Tuesday, August 25, 2009

GIMP-Python: Adrian Likins’ Font to Brushes & Font to Image Hose Plugins

I found the two python plugins on Carol's GIMP site (now a dead link), but while editing the py files, I learned they were created by Adrian Likins. Apparently, they were for the Linux OS because when I installed them, they tossed a $HOST error (file or directory not found). I know absolutely zero about the Python language, and wasn't getting much help from anyone on the web, so I decided to find the solution myself. After reading through numerous pages of the Python Developer website, I learned (after hours of frustration, and a lead from Adrian) that the path function was conflicting because it's written for the Linux OS, and not Windows. 

My next step was in finding out what the correct Windows path function was (I didn't have a clue, so I tried them all, hahaha). None worked. I was just about to give the plugins up when something prompted me to revisit the Python Developer website and search for the WINDOWS path functions, something I had failed to do the night before. Not only did I find the correct path function, I learned why my Windows variable changes weren't working in the old string. They were deprecated! Gah! I may not know Python, but I do know "deprecated". 

Toiling around in GIMP scripts has taught me that progress comes with a price, strings and variables are eventually changed and we need to adapt to those changes. Anyway, a LONG story short, the plugins now work in GIMP 2.6.7, using Vista. Windows users are encouraged to download them at the Gimp Registry, here

One last reminder: when creating new brushes from fonts (webdings, zingbats, etc) save them LARGE in size, about 250px or so, then reduce the size in the Brush tool dialog when using them. This helps retain their crisp edges. Saving small font brush sizes will only get fuzzy when enlarged. Additional info: I emailed Tanda, who created a brilliant "Edit Brushes" Python script for GIMP, and he advised me to yet another method of resolving the path function. You don't need to make any changes to the modified scripts as they are now, this information is just an additional method of getting a Linux script to work in Windows. 

Tanda said to replace this function brushdir = "%s/.gimp-%s/brushes/" % (os.path.expandvars("$HOME"), get_gimp_version()) with brushdir = pdb.gimp_gimprc_query("brush-path-writable") I tried using the new function and it does work. Enjoy!

Saturday, August 22, 2009

GIMP: High Pass Masking Tutorial

While checking out GimpUsers.com, I ran across Bernhard Stockmann's "Perfect High Pass Masking tutorial". On first note, this is a handy tutorial, but it's seriously outdated, no offense to Bernhard. The following steps are my approach to this tutorial, that simplifies Bernhard's. First step, let's grab the picture being used for the original tutorial (Angelina Jolie):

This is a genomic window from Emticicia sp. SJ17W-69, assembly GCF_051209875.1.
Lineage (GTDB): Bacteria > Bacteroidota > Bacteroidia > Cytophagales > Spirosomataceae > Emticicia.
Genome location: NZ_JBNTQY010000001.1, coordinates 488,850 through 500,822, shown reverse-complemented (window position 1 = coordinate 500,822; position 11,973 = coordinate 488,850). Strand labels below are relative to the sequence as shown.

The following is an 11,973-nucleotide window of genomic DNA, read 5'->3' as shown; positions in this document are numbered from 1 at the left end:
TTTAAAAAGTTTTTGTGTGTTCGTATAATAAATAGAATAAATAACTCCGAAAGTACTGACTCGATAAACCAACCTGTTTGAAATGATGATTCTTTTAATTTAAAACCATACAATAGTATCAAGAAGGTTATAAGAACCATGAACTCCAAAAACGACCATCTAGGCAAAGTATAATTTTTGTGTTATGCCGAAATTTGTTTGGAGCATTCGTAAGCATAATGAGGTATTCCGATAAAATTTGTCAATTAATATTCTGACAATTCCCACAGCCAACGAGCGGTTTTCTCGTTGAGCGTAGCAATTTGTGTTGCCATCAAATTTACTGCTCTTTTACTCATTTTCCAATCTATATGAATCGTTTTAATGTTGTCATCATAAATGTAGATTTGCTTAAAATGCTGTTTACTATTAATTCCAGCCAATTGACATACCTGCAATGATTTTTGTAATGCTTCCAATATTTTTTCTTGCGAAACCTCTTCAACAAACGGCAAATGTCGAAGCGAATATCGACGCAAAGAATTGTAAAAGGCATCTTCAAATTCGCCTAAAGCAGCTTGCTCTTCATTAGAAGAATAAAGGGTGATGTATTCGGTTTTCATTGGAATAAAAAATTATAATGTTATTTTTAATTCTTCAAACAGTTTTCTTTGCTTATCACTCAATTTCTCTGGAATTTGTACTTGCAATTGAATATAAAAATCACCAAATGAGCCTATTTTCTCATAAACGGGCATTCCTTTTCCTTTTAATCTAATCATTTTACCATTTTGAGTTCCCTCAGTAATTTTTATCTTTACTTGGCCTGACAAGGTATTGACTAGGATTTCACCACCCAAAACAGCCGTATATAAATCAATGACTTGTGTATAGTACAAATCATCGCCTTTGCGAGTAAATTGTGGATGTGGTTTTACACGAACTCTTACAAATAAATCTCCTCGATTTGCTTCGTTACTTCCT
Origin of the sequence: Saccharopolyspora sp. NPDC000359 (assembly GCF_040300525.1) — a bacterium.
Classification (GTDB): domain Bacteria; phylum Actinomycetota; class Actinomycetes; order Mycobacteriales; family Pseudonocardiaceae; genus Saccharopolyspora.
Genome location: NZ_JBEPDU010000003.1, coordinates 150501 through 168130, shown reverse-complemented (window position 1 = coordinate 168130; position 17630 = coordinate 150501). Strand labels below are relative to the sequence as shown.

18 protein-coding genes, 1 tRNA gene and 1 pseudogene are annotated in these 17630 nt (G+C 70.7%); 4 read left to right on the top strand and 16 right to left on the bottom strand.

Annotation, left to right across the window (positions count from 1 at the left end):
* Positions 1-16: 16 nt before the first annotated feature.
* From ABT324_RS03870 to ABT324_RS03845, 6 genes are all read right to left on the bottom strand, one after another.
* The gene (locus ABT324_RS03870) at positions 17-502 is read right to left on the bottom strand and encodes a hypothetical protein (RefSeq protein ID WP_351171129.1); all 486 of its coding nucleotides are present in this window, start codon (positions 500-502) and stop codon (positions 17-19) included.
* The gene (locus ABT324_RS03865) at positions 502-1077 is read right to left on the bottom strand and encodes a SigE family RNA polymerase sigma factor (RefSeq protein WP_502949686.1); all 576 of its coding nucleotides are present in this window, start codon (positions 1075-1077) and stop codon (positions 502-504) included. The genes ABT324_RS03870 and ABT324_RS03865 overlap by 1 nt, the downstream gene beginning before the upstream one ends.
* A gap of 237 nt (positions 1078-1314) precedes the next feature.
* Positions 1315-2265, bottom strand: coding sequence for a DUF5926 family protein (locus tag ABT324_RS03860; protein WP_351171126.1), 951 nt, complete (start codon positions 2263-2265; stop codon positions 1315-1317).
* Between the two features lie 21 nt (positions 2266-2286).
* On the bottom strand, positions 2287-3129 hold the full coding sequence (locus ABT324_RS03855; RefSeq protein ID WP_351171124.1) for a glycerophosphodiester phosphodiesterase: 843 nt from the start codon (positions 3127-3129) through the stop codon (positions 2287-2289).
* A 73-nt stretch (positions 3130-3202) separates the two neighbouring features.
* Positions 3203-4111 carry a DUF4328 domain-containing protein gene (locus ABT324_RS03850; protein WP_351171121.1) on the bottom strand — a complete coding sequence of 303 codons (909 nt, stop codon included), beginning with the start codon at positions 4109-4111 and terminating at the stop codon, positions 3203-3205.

Step 1: Open the"Angelina" picture in GIMP, and duplicate the layer, just once. Step 2: Highlight the new duplicate layer. Run the Filters - Enhance - Adaptive Contrast script. If you don't have this script, the first thing you might want to check is your GIMP version. I am using 2.6.6. If you are running 2.6.6 and don't have the script, check with the GIMP Registry or download the GIMP Adaptive Contrast Enhancer plugin at PhotoComix's site here. The gimp-ace.exe file needs to be in either the Program Files/Gimp plugins folder or your Users/.gimp2.6/plugins folder. Read the "How To Install" file that comes with the zipped files. The settings for Adaptive Contrast is default, which should be:

Your picture of Angelina should now look like this:

Step 3: With the same layer highlighted, go to Colors - Desaturate - Average setting. Your image now looks like this:

Step 4: Select Colors - Invert. Your image should now look like this:

Step 5: Add a new layer with transparency, highlight the layer and select the Quick Mask tool or Shift + Q. The layer should now have a red film over it. Set the foreground color to white and select the Airbrush tool. Color in the body of Angelina in using white. It doesn't have to be perfect, just get it as close as you can to the edges that don't have a lot of white in the invert image. If you mess up, use black to retouch those areas. It won't actually paint the colors, it will show the red film being erased or re-added on the layer. White = full transparency (see through) and black = full opaque (not see through) in masking terms.

Step 6: Once you are done filling in the body area, like shown above, press Shift + Q again to deselect the mask and you'll now see the red film gone and a selection (marching ants) around Angelina's body.

Some people can use the Free Select tool and outline the body much faster than others can use a quick mask and get the result you see above. I have better luck with the Quick Mask simply because I can stay away from trying to "outline" the hair strands, since they show as white on the inverted image. The goal with Quick Mask is to create a quick outline to fill with white, not to achieve a perfect outline of the entire body.

Step 7: Once you have the outline, fill the interior (the body area) with white using the Bucket tool. Once that is done, we need to get the background around her body to be black. To do this, click on Select - Invert, select the Paintbrush tool, set foreground to black and color in around the body part (try to keep from coloring in the hair strands at the top, so zoom in and set your brush size accordingly. See image below:

Step 8: Merge the top layer down over the middle layer.  We will use the merged layers of black and white as a mask.

With the merged layer selected (highlighted), Select - All, this should give you marching ants around the border of the merged layer. Then select Edit - Copy. What this is doing is making a copy of the mask to the clipboard so you can paste it as a layer mask on the original image layer below it, but we have to create the layer mask on the original image layer below it, first!